January 30                                                                                                                                                                                                                      Day 30

How Then Shall We Live?

Devotions on Living a Deeper Christian Life

 “The Lord is the strength of my life; of whom shall I be afraid?”- Psalm 27:1

The Witness of Telemacus

Photo Credit: Depiction of Gladiator games by Jean Leon Gerome Pollice Verso

There was a monk in the 4th century after Christ, who lived in a Cloister. One day while he was all by himself intensely studying, he believed God said for him to go to Rome. “Rome?” he thought, “I don’t want to go to Rome, I’m studying in this cloister.” But he felt the irresistible call of God to go Rome, and so he packed everything he had into a little satchel, threw it over his shoulder, put on his habit, and started westward over the dusty roads.

When he got to Rome, he discovered tremendous excitement going on and people rushing about. He said, “What’s going here?

The people answered, “This is the day of the games!” This is when the gladiators come in to fight the animals, gladiators fight the gladiators, and people die for the glory of Caesar.” The monk wondered if this was the reason why God had sent him here.

The little monk, Telemacus, went down and looked into the arena and saw a crowd of 80,000 cheering as huge gladiators were coming out shouting, “Hail, we who will die to the glory of Caesar!

Telemacus saw all this and said, “This is not right! Four centuries after Christ, this is not right!” He went rushing down, jumped up unto the parapet, and down into the middle of the arena, and started to shout in a squeaky voice, (for he been cloistered for years), “In the Name of Christ, Fore Bare!

The crowd began to laugh and chant, “Get that little man off the field!” A big gladiator came over and took the back of his sword and hit Telemacus in the stomach, sending him spinning off into the dust. The little monk got up and dusted himself off and ran back in between two gladiators. Again he shouted, “In the name of Christ, Fore Bare!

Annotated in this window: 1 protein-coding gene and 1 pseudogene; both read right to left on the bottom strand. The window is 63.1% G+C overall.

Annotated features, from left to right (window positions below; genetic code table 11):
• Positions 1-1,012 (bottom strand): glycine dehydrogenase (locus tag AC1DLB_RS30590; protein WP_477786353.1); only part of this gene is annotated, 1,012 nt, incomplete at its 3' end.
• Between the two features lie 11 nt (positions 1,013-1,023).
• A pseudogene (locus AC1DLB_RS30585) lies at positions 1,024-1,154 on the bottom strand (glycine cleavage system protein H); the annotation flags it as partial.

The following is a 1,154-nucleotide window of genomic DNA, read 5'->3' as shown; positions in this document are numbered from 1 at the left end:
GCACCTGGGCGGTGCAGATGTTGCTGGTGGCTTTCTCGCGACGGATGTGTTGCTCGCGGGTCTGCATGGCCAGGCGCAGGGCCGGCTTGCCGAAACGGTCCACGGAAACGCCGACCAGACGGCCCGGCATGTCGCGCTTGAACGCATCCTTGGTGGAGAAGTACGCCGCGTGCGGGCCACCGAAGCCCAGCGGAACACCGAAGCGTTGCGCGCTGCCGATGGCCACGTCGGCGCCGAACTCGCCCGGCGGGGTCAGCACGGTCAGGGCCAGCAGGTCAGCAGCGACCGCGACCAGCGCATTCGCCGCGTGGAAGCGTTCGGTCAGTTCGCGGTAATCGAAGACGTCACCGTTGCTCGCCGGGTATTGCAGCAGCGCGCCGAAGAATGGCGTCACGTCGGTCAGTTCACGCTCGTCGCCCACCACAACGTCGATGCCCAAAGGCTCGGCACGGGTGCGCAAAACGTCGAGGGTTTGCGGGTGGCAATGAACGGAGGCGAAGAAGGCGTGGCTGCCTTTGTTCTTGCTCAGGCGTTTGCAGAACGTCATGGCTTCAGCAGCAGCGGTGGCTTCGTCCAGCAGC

Now the crowd began to chant, “Run him through, Run him through! Run him through!” and a big gladiator came over and took his sword and ran it through the stomach of Telemacus.

The little monk fell into the sand, and as the ground began to redden around him, he spoke with his last breath of air. One last time with the last ounce of breathe in him, he squeaked out, “In the name of Christ, Fore Bare!

Silence came over that amphitheater. In the upper tier, a man stood up and walked to the exit. Within a matter of minutes the amphitheater was empty.

It was the last known gladiatorial contest in the history of Rome.

(by Chuck Colson, Radical Faith: Answers to Mess We’re In.-audio tape)

This is being a witness. Telemacus announced the Gospel with his life. He was a witness. Someone once said, “If Christianity were against the law, would there be enough to convict you? ” Your greatest legacy will be those who live Eternally because of your efforts to share Christ to those that are perishing.

Be strong to stand in the gap when you see an injustice. Your actions just might change a whole generation for many years to come.

Words to Think About…



Courage is simply not just one of the virtues, but the form of every virtue at the testing point, which means at the point of highest reality.“- C.S.Lewis

Forgiveness is the balm of healing that soothes and heals the wounds of error. Joy is the fresh new path, stretching out before the forgiver and the forgiven.” – V. Gilbert Beers in “Joy Is . . .”